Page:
Short dramas in the Bafta-winning series about the journey from primary to secondary school. The programme explores peer culture and peer pressure, homework and bullying.
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I know the way now, you know. Everyone else comes in on their own.
Yeah, but do you know kids around this area? No?
Exactly, and they don't know you. Ten past three, yeah?
What an unexpected pleasure.
When you were a student here, we hardly saw you, did we, Matthew?
See you later.
Right, guys, how was yesterday?
ALL CHORUS: Fine.
Whoa, don't sound too enthusiastic(!)
Joe Brimmer, how was yesterday for you?
-Right, well, who is looking forward to my art class later today, then?
Joe won an award for art, Miss.
Really? That's good to know! We'll have to put him to the test.
OK, on the housekeeping front, remember I'll be looking for class reps from next week,
if you're thinking of putting yourself forward for that, OK?
-OK, you guys have a lovely morning
and I'll see you back here at ten to two.
That is ten to two, back here.
Oi, boys, you want a game?
-Oi, look how much grass they got here, man!
-Look at the goal down there.
Look, let's see who's got skills out of you lot. Come on.
I see the other day, man. Year 7 got no talent, or what?
What are you talking about, man? Year 7 got loads of talent!
I swear that's TB's younger, innit.
Yes, gangsta. All right, let me get TB younger out here.
You must have some skills, innit.
- Hey, Glasses, get on my team, man. - Shorty, come.
THEY ALL CALL FOR THE BALL
-Why did he do that, man?
Pick me out, just cos he knows about my brother?
Don't worry about it, man.
THEY ALL CALL FOR THE BALL
Go on, Joe, go on, Joe!
Yes, TB Younger!
-Oi, Joe, we've got to make a move, mate. It's nearly the bell.
-Nah, make a move out here, man.
Let's go, boys.
See you later, Joe.
Do you want to use this?
Oh, yeah, then I'll look like I wet myself too.
-We've got that Drew guy, English. I can't go to his class looking like this.
-You'll be all right.
I'll try and get it cleaned. Tell Miss Khan, yeah?
Excuse me, do you know where Mr Drew's room is?
Go down the corridor, past the door, go right, then right,
then right again,
then go past the other door, then jump out the window.
Then jump up and down three times, then call your mum.
Are you all right, mate? Are you lost?
What class have you got?
Yeah, Drew. Go straight down, up the stairs one floor, second door on the left.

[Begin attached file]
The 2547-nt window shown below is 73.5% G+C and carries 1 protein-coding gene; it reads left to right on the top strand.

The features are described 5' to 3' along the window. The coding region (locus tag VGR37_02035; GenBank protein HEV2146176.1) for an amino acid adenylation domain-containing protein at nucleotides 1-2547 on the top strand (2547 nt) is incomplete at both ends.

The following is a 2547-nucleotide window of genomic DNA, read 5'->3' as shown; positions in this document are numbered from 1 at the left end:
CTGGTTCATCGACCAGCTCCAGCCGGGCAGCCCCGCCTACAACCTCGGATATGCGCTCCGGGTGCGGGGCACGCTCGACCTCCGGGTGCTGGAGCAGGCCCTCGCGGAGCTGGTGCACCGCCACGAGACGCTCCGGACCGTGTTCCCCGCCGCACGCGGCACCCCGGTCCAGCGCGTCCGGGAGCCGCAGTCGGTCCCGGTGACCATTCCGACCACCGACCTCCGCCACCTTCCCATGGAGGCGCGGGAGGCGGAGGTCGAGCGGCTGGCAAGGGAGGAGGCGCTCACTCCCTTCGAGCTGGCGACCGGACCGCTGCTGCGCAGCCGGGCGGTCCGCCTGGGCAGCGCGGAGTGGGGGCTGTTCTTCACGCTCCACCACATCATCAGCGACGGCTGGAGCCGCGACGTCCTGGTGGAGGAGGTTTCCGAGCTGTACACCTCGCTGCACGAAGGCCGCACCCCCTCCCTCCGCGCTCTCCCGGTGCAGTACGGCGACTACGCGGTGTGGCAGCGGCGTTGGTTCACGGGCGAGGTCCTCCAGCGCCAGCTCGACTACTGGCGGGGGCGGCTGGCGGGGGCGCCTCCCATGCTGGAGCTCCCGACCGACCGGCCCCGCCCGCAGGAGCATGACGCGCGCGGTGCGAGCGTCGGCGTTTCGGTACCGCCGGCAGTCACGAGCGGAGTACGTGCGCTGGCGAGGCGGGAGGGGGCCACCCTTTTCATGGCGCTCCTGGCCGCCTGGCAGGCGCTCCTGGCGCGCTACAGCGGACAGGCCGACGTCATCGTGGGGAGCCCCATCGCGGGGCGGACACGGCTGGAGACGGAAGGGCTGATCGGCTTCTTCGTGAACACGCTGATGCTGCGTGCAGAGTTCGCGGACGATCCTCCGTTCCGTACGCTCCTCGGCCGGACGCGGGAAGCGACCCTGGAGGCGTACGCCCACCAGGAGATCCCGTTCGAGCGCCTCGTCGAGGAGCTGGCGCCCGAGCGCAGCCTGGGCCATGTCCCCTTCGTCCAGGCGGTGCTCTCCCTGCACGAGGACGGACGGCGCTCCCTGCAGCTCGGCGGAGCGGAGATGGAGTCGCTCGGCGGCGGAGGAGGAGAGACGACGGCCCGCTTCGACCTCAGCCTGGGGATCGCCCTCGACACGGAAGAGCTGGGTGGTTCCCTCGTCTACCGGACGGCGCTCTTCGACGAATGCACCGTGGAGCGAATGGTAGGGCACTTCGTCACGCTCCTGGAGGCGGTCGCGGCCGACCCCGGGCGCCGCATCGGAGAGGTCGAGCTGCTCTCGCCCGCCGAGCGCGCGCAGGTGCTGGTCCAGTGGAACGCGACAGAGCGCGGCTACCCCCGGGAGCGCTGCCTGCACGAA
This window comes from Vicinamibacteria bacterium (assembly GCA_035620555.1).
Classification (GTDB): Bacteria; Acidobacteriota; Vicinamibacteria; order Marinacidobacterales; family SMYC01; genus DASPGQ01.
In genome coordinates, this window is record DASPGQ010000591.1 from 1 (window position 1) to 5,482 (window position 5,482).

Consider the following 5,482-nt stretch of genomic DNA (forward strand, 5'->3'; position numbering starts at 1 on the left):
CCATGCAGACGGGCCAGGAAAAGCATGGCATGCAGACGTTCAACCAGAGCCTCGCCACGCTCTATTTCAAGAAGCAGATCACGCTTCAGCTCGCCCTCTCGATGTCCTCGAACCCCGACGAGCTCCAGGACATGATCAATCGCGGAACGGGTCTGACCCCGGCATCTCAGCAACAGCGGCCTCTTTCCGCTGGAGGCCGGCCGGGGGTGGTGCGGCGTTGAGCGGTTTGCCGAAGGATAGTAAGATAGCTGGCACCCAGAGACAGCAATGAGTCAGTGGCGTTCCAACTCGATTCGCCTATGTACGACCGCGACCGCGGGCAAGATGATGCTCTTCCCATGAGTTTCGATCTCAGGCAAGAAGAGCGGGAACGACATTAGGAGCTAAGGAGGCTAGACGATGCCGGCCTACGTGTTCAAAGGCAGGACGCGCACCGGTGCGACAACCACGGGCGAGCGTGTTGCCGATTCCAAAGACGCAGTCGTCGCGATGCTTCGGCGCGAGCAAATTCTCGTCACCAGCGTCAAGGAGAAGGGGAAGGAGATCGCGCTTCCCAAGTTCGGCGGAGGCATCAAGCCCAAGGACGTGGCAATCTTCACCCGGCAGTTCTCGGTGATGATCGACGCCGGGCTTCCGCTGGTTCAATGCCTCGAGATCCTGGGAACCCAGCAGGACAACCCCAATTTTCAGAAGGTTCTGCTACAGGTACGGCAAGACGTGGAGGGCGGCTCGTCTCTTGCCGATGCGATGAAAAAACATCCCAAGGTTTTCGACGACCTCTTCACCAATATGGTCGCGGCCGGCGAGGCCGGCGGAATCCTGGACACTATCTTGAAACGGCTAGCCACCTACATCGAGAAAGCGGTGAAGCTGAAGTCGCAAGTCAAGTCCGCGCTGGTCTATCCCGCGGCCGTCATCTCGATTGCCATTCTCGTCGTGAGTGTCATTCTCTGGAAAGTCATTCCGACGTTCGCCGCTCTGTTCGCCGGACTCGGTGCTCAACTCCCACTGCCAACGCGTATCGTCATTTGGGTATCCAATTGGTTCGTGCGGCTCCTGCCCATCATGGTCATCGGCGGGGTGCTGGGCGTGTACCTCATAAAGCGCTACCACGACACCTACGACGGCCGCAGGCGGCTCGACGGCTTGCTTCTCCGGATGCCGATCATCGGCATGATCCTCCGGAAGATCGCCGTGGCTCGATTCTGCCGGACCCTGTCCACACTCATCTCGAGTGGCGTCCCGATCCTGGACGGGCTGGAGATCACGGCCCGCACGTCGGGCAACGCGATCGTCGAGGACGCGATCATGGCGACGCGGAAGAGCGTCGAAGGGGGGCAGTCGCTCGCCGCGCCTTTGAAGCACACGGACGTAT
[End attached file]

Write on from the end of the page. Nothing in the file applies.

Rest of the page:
You'll be all right, mate, OK? Hurry up.
Right, Year 7, you've all got a copy of the extracts,
so I'm going to ask you to read it, in silence, for ten minutes.
Then I'll ask you some questions afterwards, so you're really going to need to concentrate, all right?
OK, you can make a start.
-What's that word say?
Ladies and gents in the middle, I won't warn you again.
Mr Brimmer Junior!
Why are you walking into my lesson late?
-Had a wee accident, did we?
-THEY ALL LAUGH
Got lost, all right?
I got lost.
Joe, why did he do that for?
-He's being an idiot cos he knows about my brother.
-You're coming in late already - bad man.
Yeah, gangsta, TB Younger, innit!
Shut up, man!
-Do you know who this is?
-Year 7, what is all this noise?!
-Joe Brimmer, you come here now.
-I beg your pardon.
-It wasn't me, sir.
-It weren't him, sir!
-I see you're recruiting little friends already.
-Is everything OK here?
You will all leave my classroom in an orderly manner, OK?
Off you go.
What was all that about? Everywhere I go, people think I'm my brother.
What do I do?
What do I do about Mr Drew?
Finish your breakfast, Shanice, it's nearly eight.
What lessons have you got today?
I dunno, science?
-You are making an effort there?
Shanice, we went to a lot of effort to get you into that school.
Don't let all that be for nothing.
First impressions is a last impression.
Mum, it's early, you know.
I told you, innit, they let us do practicals.
Shut up, you're going to wet yourself.
OK, guys, remember, you have to record everything you do here today.
All right? Because you're going to need it for your homework.
Yep, I know.
Don't this man know that we've got lives?
This? It is baby stuff.
I swear we don't do stuff like cut up hamsters till Year 9.
They make us dissect hamsters?
Yeah. Are you going to donate yours for the cause?
OK, once all the solution's been filtered,
pass the flask onto someone else in your group.
They're going to place it in the evaporating dish.
Very, very careful with that dish, OK. Tongs and towels.
Shanice? Dare you to touch that.
Shut up, man, you touch it!